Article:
The day Alberta almost went dark

How did Alberta - Alberta! - almost lose power during last week's cold snap?

January 24, 2024

On Thursday, January 11th, Alberta set an all-time record for electricity use. Alberta’s hourly demand peaked at 12,384MW, beating the 12,193MW record set in December of 2022. There were no emergency alerts regarding the electricity market that day. No grid alerts were called, nor were panicked calls made for exports from Saskatchewan or B.C. You probably didn’t even know it had happened.


Because on Thursday afternoon, wind generation provided roughly 1,100MW through that challenging hour, and for much of Thursday. The day was a non-event.

The same cannot be said for last Friday, Saturday or Sunday.

At roughly 6:45pm, an emergency alert was sent out to all Albertans asking that we conserve electricity. You might have thought we’d set another record that day, but we didn’t. System load peaked Saturday at 11,802 MW, which ranks as the sixth highest daily peak in Alberta history.

We should have been covered. Why weren’t we? The simple answer is project delays.

We had higher demand not only on Thursday, but also on Wednesday of last week when we first nearly broke the 2022 record. The biggest change from earlier in teh week was that on Saturday, wind generation barely registered on the Alberta Electric System Operator dashboard: during the time when system reserves plunged perilously close to zero, Alberta’s entire wind fleet generated less than 20 MW.

Basically nothing. And that was the news story. The wind let Alberta down, and don’t get me started on the solar power shutting down at sunset.

Who could have foreseen this?

It turns out that the electric system operator could have foreseen and indeed did foresee this very thing coming like a train on the prairies. We knew the cold snap was coming, and the AESO wind forecast was nearly perfect. It also reveals just how lucky we really were this past week.

Imagine an alternative world where, instead of happening from Wednesday through Monday, the cold snap and the low-wind event had all shifted by two days and happened from Monday through Saturday.

If that had happened, there’s a very good chance some or all of the province would have gone dark on one of the days of the cold snap.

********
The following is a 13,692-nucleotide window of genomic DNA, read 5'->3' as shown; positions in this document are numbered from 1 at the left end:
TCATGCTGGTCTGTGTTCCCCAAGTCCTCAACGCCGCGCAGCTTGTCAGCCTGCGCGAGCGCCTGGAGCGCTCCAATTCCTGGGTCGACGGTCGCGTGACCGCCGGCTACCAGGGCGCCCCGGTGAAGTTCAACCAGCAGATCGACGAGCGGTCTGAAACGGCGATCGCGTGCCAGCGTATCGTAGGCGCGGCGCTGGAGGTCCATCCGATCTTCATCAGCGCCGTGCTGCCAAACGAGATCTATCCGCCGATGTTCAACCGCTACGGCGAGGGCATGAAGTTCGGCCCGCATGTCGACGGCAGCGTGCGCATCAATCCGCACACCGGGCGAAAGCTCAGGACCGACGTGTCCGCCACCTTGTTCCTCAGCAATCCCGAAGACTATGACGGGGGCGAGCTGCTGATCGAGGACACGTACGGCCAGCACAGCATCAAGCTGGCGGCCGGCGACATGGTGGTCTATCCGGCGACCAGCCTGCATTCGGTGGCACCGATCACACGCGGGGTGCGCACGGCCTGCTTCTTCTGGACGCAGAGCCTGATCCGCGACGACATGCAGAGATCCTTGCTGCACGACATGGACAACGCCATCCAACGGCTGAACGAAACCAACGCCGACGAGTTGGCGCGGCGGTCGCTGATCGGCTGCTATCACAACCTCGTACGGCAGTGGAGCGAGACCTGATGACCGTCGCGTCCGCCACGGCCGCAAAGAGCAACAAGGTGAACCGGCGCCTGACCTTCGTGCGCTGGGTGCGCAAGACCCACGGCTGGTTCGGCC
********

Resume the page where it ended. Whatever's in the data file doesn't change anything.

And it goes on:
Historically, electricity demand is a little lower on Friday and much lower on the weekends (our grid alerts on Saturday and Sunday happened on the 15th- and 36th-highest electricity demand days we’ve ever seen in Alberta), and that was enough to get us through the crisis. It wouldn’t have taken much to push us over the edge. On Thursday, peak hourly loads on the system were almost 300MW higher than they were on Friday, and 600-700MW higher than they were on Saturday and Sunday. If Thursday’s loads that high had been combined with the low wind and limited import availability that we saw on the weekend, we would have been in a lot of trouble.

Albertans should be asking how we got this close to disaster. Why was our system not capable of providing an appropriate level of reliability during this cold snap? You don’t want an overbuilt system, but last weekend was way too close for comfort.

Let’s start with the cold snap. We saw one of the coldest nights in 50 years in Alberta, so we should have expected demand records to be set. But, the AESO plans for growth in system demand, and it had assumed 2024 peak demand of 12,342MW. That should have meant we had appropriate generation in place to meet last week’s early 2024 peak.

It’s also well-known that wind tends to be low during cold snaps. When the AESO assesses reliability, they don’t assume they can command the sun to shine nor the wind to blow any more than they can capture lightning from the sky to power our houses. When the AESO looks at reliability, they assess it based on whether we have enough firm generation to meet peak demands. And, at least as recently as last spring’s reliability report, they saw no challenges for years even if we built a lot more wind and solar.

So, we should have been covered. Why weren’t we?

The simple answer is project delays. It’s boring, but it’s more accurate than blaming the wind and less politically-motivated than blaming the renewables moratorium or the lack of a capacity market.

The 900MW Cascade combined-cycle natural gas plant was originally proposed to be fully in-service by the end of 2022. That date has been extended at least twice, and last week’s crunch saw the plant still in the commissioning phase. Had this plant been fully operational, all else equal, we’d be talking about the resilience of the Alberta grid this week, not about its vulnerability.

And Cascade wasn’t the only project that was delayed. Capital Power’s Genesee expansion project, slated to add a further 512 MW of capacity to the system, was also initially scheduled to be completed by the end of 2023.

Why does this matter? The AESO has the responsibility to ensure that our system has sufficient generating resources available, but it can’t make them appear overnight. Perhaps, had they known that both Genesee and Cascade would be delayed through this winter, they would have brought on batteries or other capacity on an emergency basis. As it played out, they were left thankful that the wind blew for a couple of days, and left asking Albertans to trim demand for four more.

That was far from ideal.

Hopefully, Cascade is up and running before it gets cold again. And hopefully the AESO will be forthcoming with a full public report so that we can all understand how things got so close to going so badly wrong.

Posted on:
January 24, 2024
5 minute read, 949 words
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